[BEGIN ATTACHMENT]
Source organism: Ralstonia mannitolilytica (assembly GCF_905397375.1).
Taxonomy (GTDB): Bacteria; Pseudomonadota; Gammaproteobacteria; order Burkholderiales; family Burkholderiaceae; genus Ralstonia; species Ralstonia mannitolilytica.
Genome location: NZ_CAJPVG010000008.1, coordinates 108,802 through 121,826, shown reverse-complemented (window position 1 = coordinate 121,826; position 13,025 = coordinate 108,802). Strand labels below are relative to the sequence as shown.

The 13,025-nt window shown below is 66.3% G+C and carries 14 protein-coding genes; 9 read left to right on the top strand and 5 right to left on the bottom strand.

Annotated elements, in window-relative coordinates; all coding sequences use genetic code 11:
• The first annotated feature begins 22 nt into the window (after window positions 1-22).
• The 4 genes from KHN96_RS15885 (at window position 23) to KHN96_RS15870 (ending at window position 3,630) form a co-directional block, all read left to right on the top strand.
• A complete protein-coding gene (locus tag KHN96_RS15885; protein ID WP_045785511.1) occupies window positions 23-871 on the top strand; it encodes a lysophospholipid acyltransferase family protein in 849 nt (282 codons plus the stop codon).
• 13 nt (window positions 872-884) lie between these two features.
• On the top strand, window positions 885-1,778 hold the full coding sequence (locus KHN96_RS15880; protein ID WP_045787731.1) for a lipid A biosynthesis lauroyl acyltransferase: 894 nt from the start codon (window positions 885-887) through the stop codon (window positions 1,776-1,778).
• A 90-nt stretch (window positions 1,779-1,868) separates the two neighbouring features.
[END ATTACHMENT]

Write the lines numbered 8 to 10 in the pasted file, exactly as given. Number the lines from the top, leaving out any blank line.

• A complete protein-coding gene (locus tag KHN96_RS15885; protein ID WP_045785511.1) occupies window positions 23-871 on the top strand; it encodes a lysophospholipid acyltransferase family protein in 849 nt (282 codons plus the stop codon).
• 13 nt (window positions 872-884) lie between these two features.
• On the top strand, window positions 885-1,778 hold the full coding sequence (locus KHN96_RS15880; protein ID WP_045787731.1) for a lipid A biosynthesis lauroyl acyltransferase: 894 nt from the start codon (window positions 885-887) through the stop codon (window positions 1,776-1,778).